Eritrean italian christmas

Africa’s “Little Italy” Christmas Celebration! Eritrean Italian

[Total: 4    Average: 4/5]

Celebrate Christmas Twice in the African Country of Eritrea

When people think of Africa, images of leaping antelope, arid deserts, vast savannahs, and rich cultures come to mind. 

Not to mention, Africa also hosts a wide range of languages such as Swahili, French, Arabic, and Afrikaans. 

However, most people don’t think of Italian nor do they associate Italian holidays such as Christmas with the African continent. 

But what if we told you that there is, in fact, an East African country that hosts Italian as one of its many languages AND celebrates Christmas… TWICE?  

Welcome to Eritrea, a spectacular land where Christmas lovers and Italian enthusiasts can greet their holidays with a friendly ciao (hello). 

In this article, prepare to have your mind blown when we explain:

  • How Eritrea became Africa’s “Little Italy”
  • The Story Of Italian imperialism in Eritrea
  • Do Eritreans Speak Italian?
  • Why Eritreans & Italian-Eritreans celebrate Christmas TWICE
  • Where You Can Go To Better Your Italian Skills

Let’s get started. 

Welcome to Eritrea: Africa’s “Little Italy”

Did you know that Eritrea is a country in a region of East Africa known as the ‘Horn of Africa.’ This region also includes the countries of Ethiopia, Djibouti, and Somalia.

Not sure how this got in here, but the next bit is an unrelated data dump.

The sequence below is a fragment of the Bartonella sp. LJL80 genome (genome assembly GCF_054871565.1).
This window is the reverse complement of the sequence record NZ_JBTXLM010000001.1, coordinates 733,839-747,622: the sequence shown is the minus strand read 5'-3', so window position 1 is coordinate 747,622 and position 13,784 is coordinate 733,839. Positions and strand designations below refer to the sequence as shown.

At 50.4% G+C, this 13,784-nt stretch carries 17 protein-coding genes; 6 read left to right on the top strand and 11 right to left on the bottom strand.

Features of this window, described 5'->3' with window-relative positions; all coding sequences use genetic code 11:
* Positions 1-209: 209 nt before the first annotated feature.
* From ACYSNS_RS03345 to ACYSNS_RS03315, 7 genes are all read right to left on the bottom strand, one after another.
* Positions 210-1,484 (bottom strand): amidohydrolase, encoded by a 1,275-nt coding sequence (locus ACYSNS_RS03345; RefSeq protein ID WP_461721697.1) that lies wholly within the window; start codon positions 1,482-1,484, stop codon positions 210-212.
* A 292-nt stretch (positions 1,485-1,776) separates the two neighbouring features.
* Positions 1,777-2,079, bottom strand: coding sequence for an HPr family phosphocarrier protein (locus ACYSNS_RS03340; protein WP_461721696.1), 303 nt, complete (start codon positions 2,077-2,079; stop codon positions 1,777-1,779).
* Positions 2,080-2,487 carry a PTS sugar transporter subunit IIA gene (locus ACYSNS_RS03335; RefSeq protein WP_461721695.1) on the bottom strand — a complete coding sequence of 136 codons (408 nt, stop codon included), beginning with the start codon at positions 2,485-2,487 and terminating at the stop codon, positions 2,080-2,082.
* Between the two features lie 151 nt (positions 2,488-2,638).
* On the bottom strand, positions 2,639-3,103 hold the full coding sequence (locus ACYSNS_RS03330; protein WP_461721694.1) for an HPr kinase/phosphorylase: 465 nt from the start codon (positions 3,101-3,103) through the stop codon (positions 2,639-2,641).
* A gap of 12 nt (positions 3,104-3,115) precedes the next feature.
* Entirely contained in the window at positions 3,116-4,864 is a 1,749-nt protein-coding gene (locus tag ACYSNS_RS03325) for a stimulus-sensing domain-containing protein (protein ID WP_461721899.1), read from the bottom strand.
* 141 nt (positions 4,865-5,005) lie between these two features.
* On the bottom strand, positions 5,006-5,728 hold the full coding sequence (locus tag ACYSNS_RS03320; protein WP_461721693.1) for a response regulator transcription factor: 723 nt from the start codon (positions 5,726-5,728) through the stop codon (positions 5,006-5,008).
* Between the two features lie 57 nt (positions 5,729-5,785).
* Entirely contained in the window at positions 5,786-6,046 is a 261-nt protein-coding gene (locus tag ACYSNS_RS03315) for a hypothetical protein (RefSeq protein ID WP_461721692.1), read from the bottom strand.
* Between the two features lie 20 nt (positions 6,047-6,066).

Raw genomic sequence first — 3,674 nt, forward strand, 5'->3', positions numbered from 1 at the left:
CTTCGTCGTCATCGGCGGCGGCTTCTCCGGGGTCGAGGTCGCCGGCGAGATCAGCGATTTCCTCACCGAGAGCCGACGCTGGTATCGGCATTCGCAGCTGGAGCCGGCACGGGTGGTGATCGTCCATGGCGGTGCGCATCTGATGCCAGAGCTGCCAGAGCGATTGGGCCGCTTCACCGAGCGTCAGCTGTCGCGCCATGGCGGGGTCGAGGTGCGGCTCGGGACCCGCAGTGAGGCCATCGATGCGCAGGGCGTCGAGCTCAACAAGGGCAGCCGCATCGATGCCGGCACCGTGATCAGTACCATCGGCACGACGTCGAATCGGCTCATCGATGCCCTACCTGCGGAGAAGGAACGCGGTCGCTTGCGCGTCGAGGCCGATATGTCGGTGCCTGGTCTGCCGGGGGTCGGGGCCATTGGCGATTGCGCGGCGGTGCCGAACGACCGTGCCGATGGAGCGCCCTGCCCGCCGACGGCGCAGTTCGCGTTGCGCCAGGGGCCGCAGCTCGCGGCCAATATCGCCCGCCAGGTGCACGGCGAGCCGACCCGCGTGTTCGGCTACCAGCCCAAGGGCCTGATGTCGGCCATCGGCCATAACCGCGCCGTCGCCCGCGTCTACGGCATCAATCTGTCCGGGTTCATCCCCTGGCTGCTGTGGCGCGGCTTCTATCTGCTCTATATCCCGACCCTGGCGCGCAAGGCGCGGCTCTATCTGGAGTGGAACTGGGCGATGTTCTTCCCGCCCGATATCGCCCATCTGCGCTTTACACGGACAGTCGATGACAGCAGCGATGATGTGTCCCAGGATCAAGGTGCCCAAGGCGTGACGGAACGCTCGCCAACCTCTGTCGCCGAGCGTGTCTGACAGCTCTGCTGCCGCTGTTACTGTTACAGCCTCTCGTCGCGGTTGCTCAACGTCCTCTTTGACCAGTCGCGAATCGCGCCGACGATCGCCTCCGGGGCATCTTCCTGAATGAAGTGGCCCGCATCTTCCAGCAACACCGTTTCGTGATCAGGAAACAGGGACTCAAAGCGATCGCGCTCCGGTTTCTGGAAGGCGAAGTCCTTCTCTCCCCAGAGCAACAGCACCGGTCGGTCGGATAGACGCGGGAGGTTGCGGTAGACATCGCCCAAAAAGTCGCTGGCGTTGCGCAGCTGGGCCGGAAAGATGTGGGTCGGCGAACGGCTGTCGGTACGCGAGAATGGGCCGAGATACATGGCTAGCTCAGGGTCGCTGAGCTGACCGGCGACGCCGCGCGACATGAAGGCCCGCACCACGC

But what does this have to do with Italian language, culture, and heritage? 

In short, Italy occupied Eritrea between the years of 1890-1941 as a result of colonization.

However, the longer narrative of Italy’s African colonization doesn’t stop there. Keep reading to understand how Eritrea incorporated an Italian heritage. 

History of Italian Occupation in Eritrea

First, the story actually begins with Great Britain’s pursuit of dominance over the Horn of Africa during the 19th century. With a strong French colonial power already situated in Djibouti, Britain wanted to establish itself in the surrounding areas: Ethiopia and Eritrea.  

However, with the proclamation of the Ethiopian Adwa Peace Treaty in 1884, angered Mahdist Muslims in Sudan became vengeful against Ethiopia. 

But what does Ethiopia, Britain, and the Adwa Peace Treaty have to do with Italian occupation? 

Don’t worry, we’re about to explain everything

When the Ethiopian Emperor died in battle against the Mahdist Muslims, there was a scramble for power in the country. Because of this, Ethiopia was in an extremely weak state of power and did not have the resources to beat the French in war. 

So, in 1890, Great Britain asked Italy to invade Eritrea and Ethiopia to ensure Britain’s allies maintained power in the region. 

Italian Immigration Eritrea

With that, thousands of Italians began to trickle down the Eritrean coast. And what’s more? In 1922, the rise of Mussolini in Italy shifted the country’s eyes towards Eritrea again! Now, Italy had BIG plans to colonize all of Horn of Africa.

Under Mussolini, Italy wanted to claim the entire Horn of Africa as “Africa Orientale Italiana”  or Italian East Africa. With that, Eritrea became the base country for Italy’s ports and was used to fuel Mussolini’s expansionist plans. 

Can you guess what happened next?